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3 Halloween Safety Tips for Pets

Updated: Oct 6, 2019


It’s that time of year in North Florida when the days start to cool off, the mornings get crisper, and the scent of pumpkin spice is in the air. Summer is slowly giving way to Fall, and that means Halloween is around the corner! As with any holiday, it’s a lot of fun to involve our pets in the festivities in creative ways. They can sense and share in our enjoyment, even if they don’t quite understand exactly what is going on! Now admittedly, when I think of Halloween “Pet Safety” is not be the first thing that comes to mind. But as a former ER veterinarian, I would like to share a few thoughts on Halloween safety issues with my fellow dog owners. As we prepare our costumes, Jack O’ Lanterns, candy stashes, scarecrows and party plans, let’s make sure this Halloween is safe for Sparky, too!

Costumes

Our pets are cute every day, but it is a scientific fact that they are even cuter in a pet Halloween costume! Whether you spend hours handcrafting a work of art worthy of first place in the pet costume contest, or throw a plain white T-shirt on Sparky and call him “Ghost Dog,” a few safety guidelines are good to remember. First, make sure your pet can BREATHE in the costume. Our companion animals can’t sweat, so they need to be able to breathe easily to regulate their body temperature. Anything that constricts the neck or obstructs the flow of air around the nose or mouth could cause severe overheating, especially with short-snouted breeds like English bulldogs and Boston terriers. Second, choose the right MATERIAL. Costume material should be light, breathable, fairly small and well-fitting. Heavy material could trap too much heat around your dog, and large baggy costumes can impede movement causing stress, or get snagged causing a strangulation risk. Third, consider the risk of INGESTION. Ripped up fabric and accessories can cause a choking or obstruction risk if swallowed by Sparky. Make sure your pet does not eat their costume by choosing one without long stringy attachments and small pieces.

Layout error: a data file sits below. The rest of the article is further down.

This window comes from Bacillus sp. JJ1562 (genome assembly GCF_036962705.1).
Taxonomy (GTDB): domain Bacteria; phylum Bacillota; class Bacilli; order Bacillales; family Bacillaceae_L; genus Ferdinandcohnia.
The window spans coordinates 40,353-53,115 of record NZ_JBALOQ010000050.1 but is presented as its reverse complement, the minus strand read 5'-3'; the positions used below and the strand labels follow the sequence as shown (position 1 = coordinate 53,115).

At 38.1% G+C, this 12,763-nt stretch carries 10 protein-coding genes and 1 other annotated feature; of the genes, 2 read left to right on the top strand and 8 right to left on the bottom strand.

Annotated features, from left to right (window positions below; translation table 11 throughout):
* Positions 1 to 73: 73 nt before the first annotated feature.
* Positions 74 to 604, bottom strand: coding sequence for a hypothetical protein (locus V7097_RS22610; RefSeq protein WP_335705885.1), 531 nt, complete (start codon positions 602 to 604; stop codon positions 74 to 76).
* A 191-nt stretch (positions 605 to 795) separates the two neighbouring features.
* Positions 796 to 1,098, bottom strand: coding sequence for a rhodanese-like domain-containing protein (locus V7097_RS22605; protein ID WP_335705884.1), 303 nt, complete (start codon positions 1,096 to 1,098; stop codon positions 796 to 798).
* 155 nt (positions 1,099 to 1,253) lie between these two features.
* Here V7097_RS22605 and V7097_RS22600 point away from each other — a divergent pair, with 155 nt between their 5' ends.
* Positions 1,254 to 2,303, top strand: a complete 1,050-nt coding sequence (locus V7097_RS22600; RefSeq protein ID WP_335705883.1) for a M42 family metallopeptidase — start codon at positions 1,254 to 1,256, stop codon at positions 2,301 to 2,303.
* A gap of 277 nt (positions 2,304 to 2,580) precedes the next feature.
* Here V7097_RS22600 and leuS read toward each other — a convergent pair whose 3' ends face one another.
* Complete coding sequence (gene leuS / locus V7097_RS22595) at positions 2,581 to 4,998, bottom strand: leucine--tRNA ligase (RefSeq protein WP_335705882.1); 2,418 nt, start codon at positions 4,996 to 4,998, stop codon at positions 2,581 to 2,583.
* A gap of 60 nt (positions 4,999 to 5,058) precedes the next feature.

Chocolate

Chocolate was one a frequent cause of visits to the emergency room when I was an emergency room veterinarian. Of course we intend to keep all Halloween goodies out of Fido’s reach, but accidents can happen. Too many sweets can cause vomiting, diarrhea and pancreatitis, but chocolate is potentially even worse. Specifically, dogs can’t handle two compounds that are present in chocolate: theobromines and methylxanthines. These compounds have a strong stimulant effect to dogs and can cause hyperactivity, tremors, irregular heartbeat, and even seizures and death. Milk chocolate has the fewest amount of these compounds, dark chocolate has more, and unsweetened or baking chocolate has the most. If an accident happens and Sparky gets into the Snickers, don’t panic. Call the Pet Poison Helpline at 1-855-764-7661 and tell them what happened. There is a small fee but they will give you the best advice. They will ask how much your dog weighs and how much and what type of chocolate he might have eaten. If there is a toxic potential, they will let you know what to expect and direct you to a veterinarian for treatment (typically we induce vomiting, give activated charcoal and IV fluids, and hospitalize for supportive care and monitoring). If the amount is nothing to worry about (say, one Hershey’s kiss for a big 90 pound Lab), they will tell you what signs to watch for at home and you can both return to the party! Be sure to keep chocolate out of reach to keep your pet safe.

Stress

We humans enjoy being scared by a good haunted house or spooky costume, but when it gets too scary we can just remind ourselves that it’s not real. Our pets can also be scared, but they can’t always recognize the lack of danger. Some dogs are very wary and fearful of people in masks or strange attire, and might not even recognize family or people they know in costume. Add in the fact that the doorbell might be ringing constantly with children running and screaming to and fro, and even the calmest dog could get a little unsettled. If your dog it getting too scared, it may display sudden unexpected aggression, or even run away. Even if your dog does not physically react, prolonged episodes of psychological stress can still lead to physical illness. Remember to watch your dog’s body language for clues as to how he is feeling. If he seems unsure or anxious, remove your costume and give him a calm reassuring place to rest away from the noise and festivities. Sparky will thank you for it the next day!

I hope these tips give you some ideas about how to make this Halloween the best one your dog has ever had! Please message Durbin Creek Animal Hospital on Facebook if you have any specific safety concerns about your own dogs, or cute costume pics to share. If you’re wondering, I will be trick or treating with my kids and Gus “Ghost Dog” McClelland all up and down the neighborhood until we find the house giving out full size Snickers this year. And, until they come out with pumpkin spice flavored Milk Bones, yes it is OK to add a little unsweetened canned pumpkin to Sparky’s dog food as a special Halloween treat. Have a safe and happy Halloween everybody!

Dr. Hugh


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